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Need help on ellipse equation

  1. Jan 3, 2012 #1
    Hi, guys,

    Is the ellipse equation "x=acost; y=bcost" a Cartesian coordinates equation or a polar coordinates equation? Someone said that it's a transfer from a polar one to a Cartesian one.
    Need more help on this, thank you very much!
     
  2. jcsd
  3. Jan 3, 2012 #2
    Cartesian I think as you get x and y axis coordinates.
     
  4. Jan 3, 2012 #3
    Thanks!
     
  5. Jan 3, 2012 #4
    You did mean [itex]x=a\cos(t),~~y=b\sin(t)[/itex], right?
     
  6. Jan 4, 2012 #5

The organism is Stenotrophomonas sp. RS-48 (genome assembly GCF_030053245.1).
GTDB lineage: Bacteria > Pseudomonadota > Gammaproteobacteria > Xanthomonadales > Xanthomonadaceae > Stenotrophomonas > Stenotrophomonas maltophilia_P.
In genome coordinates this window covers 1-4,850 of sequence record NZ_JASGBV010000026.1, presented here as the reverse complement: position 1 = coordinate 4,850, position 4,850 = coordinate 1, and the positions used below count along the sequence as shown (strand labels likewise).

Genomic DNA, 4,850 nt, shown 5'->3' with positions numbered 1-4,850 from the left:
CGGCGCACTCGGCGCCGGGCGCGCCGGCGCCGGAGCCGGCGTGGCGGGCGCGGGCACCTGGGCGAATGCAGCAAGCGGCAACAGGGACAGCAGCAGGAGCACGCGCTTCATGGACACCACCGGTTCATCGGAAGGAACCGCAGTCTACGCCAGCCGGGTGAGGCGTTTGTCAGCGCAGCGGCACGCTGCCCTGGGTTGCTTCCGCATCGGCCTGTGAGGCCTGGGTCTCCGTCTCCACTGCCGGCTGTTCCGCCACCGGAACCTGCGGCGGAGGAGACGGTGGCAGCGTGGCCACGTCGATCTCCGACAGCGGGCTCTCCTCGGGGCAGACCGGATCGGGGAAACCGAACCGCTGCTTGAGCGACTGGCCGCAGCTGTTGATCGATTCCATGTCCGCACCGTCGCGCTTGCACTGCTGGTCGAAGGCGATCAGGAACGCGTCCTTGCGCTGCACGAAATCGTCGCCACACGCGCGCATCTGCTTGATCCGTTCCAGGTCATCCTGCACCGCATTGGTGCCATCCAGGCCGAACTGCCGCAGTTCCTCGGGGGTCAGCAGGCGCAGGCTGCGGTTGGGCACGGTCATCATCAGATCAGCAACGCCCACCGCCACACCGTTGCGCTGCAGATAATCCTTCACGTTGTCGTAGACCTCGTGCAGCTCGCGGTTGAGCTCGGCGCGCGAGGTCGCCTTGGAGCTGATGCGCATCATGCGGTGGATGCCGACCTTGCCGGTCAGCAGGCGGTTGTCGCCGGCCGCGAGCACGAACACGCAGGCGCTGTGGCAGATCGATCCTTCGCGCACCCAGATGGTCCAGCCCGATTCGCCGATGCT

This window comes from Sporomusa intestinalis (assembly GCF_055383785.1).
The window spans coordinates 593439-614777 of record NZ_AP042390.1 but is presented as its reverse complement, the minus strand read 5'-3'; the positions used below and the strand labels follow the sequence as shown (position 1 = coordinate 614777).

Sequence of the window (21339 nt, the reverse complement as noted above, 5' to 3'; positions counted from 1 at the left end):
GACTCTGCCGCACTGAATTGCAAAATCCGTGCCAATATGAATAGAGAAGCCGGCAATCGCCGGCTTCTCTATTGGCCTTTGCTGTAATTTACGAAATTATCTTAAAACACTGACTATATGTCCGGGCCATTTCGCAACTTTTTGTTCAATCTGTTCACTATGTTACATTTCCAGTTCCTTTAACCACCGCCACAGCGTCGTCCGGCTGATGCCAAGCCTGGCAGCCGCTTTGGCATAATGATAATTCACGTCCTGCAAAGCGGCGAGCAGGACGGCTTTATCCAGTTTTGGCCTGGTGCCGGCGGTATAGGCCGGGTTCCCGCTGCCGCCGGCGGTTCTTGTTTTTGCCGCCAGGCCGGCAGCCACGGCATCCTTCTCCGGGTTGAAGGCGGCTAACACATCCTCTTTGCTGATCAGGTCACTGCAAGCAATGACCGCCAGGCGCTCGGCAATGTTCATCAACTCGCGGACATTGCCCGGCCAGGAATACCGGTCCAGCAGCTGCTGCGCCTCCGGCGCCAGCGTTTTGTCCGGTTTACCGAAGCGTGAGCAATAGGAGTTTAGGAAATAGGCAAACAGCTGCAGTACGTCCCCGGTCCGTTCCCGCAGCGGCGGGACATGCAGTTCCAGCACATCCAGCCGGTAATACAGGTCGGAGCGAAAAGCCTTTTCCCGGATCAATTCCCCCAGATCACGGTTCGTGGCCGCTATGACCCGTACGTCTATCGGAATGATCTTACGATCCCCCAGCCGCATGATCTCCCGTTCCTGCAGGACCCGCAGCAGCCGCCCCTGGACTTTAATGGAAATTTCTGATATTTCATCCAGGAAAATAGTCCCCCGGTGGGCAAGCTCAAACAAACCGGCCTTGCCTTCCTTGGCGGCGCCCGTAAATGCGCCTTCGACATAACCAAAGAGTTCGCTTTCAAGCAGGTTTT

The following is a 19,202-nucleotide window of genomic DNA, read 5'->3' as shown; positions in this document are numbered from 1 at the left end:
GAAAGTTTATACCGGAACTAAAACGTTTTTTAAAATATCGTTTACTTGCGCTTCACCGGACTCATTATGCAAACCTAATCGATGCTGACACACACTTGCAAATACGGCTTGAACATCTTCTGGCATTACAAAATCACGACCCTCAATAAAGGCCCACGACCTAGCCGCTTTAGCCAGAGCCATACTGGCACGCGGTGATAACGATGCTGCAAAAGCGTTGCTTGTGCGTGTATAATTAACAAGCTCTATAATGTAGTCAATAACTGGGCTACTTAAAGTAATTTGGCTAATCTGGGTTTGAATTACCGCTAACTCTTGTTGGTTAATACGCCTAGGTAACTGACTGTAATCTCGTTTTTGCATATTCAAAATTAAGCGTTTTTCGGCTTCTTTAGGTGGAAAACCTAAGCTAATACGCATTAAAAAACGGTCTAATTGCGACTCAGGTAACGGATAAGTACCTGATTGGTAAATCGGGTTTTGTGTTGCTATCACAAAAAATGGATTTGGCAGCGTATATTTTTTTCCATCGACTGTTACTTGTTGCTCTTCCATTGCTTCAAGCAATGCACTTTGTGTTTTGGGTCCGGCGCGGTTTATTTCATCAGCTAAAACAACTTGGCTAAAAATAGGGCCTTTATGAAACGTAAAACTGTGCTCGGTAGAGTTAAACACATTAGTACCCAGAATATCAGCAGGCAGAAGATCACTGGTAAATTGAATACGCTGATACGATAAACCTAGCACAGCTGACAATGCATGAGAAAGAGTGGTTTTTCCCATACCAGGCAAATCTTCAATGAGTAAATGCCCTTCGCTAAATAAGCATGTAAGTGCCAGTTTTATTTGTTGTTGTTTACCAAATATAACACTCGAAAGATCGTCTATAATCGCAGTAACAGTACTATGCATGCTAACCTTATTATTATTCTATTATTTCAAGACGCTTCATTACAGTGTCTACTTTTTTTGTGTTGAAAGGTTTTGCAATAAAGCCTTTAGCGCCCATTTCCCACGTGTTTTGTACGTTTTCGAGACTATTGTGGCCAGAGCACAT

HallsofIvy

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    Science Advisor

    These are parametric equations giving Cartesian coordinates. If you really mean x= a cos(t), y= b cos(t), you can solve the first equation as cos(t)= x/a so the second equation becomes y= (b/a)x, which graphs as a straight line.

    If you meant x= a cos(t), y= b sin(t), as micromass suggests, then x/a= cos(t), y/b= sin(t) so that [itex](x/a)^2+ (y/b)^2= cos^2(t)+ sin^2(t)= 1[/itex], an ellipse.

    The equations relating polar coordinates and Cartesian coordinates are different but similar: [itex]x= r cos(\theta)[/itex], [itex]y= r sin(\theta)[/itex].
     
  7. Jan 8, 2012 #6
    Thank you very much, guys.
     
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